Picture the fast-paced start of the school day, kids getting off the bus and making their way through the crowded hallways to chat with friends before class, at the same time, teachers on duty do their best to make sure the students arrive to class before the bell. Blaring loudspeakers broadcast announcements of late busses, parents try to make their way to the main office to take care of looming administrative paperwork. With all of this movement, it’s often a challenge for students to have enough time to go through the cafeteria line, receive their breakfast, find a seat in the cafeteria and eat it before first period. This is where Alternative School Breakfast models come in. Here are three proven models that adapt to the start of the school day:

  • Breakfast in the Classroom
    • Breakfast in the Classroom skips students’ trek to the cafeteria all-together. Instead they head directly to their classes, and breakfasts are delivered directly to them. Having all students eat together with their peers greatly reduces the stigma associated with School Breakfast and makes it accessible to all children. Contrary to the belief that Breakfast in the Classroom actually provides more time for teachers’ lessons, since their pupils go directly to class and don’t dawdle in the halls. In Delaware, Seaford Middle School saw a 481 percent increase in participation in school breakfast by using Breakfast in the Classroom! An additional 600 children served each day.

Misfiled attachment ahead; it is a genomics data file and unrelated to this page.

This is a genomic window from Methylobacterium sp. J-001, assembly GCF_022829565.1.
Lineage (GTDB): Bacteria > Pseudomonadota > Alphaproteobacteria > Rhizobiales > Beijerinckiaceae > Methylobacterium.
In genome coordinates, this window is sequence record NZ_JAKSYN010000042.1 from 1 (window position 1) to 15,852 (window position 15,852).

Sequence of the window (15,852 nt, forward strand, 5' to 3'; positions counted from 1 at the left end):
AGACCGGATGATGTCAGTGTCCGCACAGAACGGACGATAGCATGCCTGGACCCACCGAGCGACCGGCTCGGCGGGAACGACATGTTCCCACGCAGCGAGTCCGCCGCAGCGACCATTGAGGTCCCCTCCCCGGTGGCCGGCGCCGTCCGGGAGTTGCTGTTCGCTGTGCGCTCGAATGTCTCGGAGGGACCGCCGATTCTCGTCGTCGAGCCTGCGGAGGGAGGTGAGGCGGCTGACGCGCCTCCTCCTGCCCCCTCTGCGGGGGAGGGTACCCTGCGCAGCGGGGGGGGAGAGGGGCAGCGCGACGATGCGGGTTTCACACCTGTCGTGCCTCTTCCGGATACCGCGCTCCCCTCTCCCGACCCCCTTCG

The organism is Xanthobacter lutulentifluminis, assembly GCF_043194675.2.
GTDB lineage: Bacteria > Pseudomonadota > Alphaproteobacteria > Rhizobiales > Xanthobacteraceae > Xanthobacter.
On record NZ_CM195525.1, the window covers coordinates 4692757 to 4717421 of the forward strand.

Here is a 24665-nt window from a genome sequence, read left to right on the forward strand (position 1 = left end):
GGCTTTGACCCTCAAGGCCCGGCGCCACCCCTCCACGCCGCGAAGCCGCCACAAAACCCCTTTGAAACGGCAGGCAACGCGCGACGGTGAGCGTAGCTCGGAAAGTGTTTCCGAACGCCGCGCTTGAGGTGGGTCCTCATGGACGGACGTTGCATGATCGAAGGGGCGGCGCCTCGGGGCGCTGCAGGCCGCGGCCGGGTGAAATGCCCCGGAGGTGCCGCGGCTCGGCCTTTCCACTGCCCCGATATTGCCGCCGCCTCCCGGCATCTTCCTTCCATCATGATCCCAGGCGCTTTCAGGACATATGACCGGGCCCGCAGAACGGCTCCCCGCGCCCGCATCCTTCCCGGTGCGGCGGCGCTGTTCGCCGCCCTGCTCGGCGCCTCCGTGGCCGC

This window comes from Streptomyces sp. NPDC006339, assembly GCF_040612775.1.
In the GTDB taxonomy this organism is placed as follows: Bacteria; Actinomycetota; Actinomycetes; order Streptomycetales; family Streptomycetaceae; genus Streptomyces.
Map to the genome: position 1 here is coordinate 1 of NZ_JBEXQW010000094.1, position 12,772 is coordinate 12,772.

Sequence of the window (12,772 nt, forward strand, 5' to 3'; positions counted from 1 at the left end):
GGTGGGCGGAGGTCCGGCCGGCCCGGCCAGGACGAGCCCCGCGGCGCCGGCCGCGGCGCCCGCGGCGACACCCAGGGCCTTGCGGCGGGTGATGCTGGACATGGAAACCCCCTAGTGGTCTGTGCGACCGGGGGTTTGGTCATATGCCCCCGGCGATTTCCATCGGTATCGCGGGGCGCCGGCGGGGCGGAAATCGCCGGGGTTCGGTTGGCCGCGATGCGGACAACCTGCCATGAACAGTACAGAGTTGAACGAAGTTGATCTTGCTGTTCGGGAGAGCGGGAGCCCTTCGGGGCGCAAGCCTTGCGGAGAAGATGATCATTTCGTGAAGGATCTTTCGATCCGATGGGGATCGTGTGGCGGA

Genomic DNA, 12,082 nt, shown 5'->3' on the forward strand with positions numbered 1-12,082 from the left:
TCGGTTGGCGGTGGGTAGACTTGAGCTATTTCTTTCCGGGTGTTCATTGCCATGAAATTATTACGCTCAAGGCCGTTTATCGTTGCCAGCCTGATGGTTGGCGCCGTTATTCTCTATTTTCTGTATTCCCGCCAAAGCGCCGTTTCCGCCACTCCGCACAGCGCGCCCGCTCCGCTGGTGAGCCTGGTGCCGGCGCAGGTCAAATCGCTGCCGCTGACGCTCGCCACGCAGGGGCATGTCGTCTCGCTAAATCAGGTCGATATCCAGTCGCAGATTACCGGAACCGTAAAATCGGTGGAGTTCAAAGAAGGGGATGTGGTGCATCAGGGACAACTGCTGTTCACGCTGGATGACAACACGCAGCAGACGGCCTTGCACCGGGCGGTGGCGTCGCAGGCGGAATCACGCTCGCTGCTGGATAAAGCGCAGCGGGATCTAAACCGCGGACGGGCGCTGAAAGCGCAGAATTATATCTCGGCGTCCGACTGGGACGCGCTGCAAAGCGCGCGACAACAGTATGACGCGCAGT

• Second Chance
    • Sometimes students aren’t hungry when they arrive at school in the early morning. The Second Chance program gives an option of either having traditional breakfast in the morning, or taking an on-the-go breakfast to eat between first and second period or during a designated nutrition break.
  • Grab and Go Breakfast
    • The Grab and Go format allows students to choose the breakfast items they like best from either the cafeteria or a food cart stationed in the hallway, and then bring it to their class to consume during the morning announcements.

Want to do more to help students achieve? Get your school to participate in the Food Bank of Delaware’s first-ever School Breakfast Challenge- an exciting opportunity for schools making major gains in breakfast participation to win cash awards for their performance!

To help increase participation in the school breakfast program, we issued a challenge last spring at our second annual Ending Hunger Conference. Thanks to a partnership between the Food Bank of Delaware and the Delaware Department of Education, ten awards ranging from $3,000 to $500 will be made available to eight district schools and two charter or nonpublic schools. Cash grants will be awarded to the school with the highest breakfast participation in October 2014 and the most-improved breakfast participation from October 2013 to October 2014. More information can be found here http://www.fbd.org/school-breakfast-challenge/.

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Filed under Advocate, Children's Nutrition